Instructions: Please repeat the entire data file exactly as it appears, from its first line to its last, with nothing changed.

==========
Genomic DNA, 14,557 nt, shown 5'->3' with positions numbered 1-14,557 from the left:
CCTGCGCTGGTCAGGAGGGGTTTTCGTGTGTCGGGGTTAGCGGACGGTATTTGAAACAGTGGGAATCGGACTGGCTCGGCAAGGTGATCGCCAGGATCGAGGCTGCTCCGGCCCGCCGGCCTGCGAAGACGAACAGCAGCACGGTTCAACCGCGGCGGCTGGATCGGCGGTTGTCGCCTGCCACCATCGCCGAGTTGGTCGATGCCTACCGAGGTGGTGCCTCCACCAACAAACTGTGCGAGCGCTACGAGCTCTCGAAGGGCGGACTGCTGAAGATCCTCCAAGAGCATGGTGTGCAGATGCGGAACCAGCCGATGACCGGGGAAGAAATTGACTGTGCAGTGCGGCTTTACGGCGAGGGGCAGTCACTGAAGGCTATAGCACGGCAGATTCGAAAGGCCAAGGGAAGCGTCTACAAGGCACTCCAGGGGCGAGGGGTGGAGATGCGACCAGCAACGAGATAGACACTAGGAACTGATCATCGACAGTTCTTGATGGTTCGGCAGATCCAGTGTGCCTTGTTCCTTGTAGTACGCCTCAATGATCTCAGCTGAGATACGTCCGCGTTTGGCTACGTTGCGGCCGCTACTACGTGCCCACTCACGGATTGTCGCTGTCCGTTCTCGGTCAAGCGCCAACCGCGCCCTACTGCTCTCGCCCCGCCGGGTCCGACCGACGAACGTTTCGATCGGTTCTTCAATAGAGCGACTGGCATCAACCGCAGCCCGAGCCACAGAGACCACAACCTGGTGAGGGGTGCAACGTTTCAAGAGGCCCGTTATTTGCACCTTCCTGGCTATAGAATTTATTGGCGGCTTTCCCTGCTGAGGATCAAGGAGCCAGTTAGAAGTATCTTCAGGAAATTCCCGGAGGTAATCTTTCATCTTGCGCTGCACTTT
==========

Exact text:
Genomic DNA, 14,557 nt, shown 5'->3' with positions numbered 1-14,557 from the left:
CCTGCGCTGGTCAGGAGGGGTTTTCGTGTGTCGGGGTTAGCGGACGGTATTTGAAACAGTGGGAATCGGACTGGCTCGGCAAGGTGATCGCCAGGATCGAGGCTGCTCCGGCCCGCCGGCCTGCGAAGACGAACAGCAGCACGGTTCAACCGCGGCGGCTGGATCGGCGGTTGTCGCCTGCCACCATCGCCGAGTTGGTCGATGCCTACCGAGGTGGTGCCTCCACCAACAAACTGTGCGAGCGCTACGAGCTCTCGAAGGGCGGACTGCTGAAGATCCTCCAAGAGCATGGTGTGCAGATGCGGAACCAGCCGATGACCGGGGAAGAAATTGACTGTGCAGTGCGGCTTTACGGCGAGGGGCAGTCACTGAAGGCTATAGCACGGCAGATTCGAAAGGCCAAGGGAAGCGTCTACAAGGCACTCCAGGGGCGAGGGGTGGAGATGCGACCAGCAACGAGATAGACACTAGGAACTGATCATCGACAGTTCTTGATGGTTCGGCAGATCCAGTGTGCCTTGTTCCTTGTAGTACGCCTCAATGATCTCAGCTGAGATACGTCCGCGTTTGGCTACGTTGCGGCCGCTACTACGTGCCCACTCACGGATTGTCGCTGTCCGTTCTCGGTCAAGCGCCAACCGCGCCCTACTGCTCTCGCCCCGCCGGGTCCGACCGACGAACGTTTCGATCGGTTCTTCAATAGAGCGACTGGCATCAACCGCAGCCCGAGCCACAGAGACCACAACCTGGTGAGGGGTGCAACGTTTCAAGAGGCCCGTTATTTGCACCTTCCTGGCTATAGAATTTATTGGCGGCTTTCCCTGCTGAGGATCAAGGAGCCAGTTAGAAGTATCTTCAGGAAATTCCCGGAGGTAATCTTTCATCTTGCGCTGCACTTT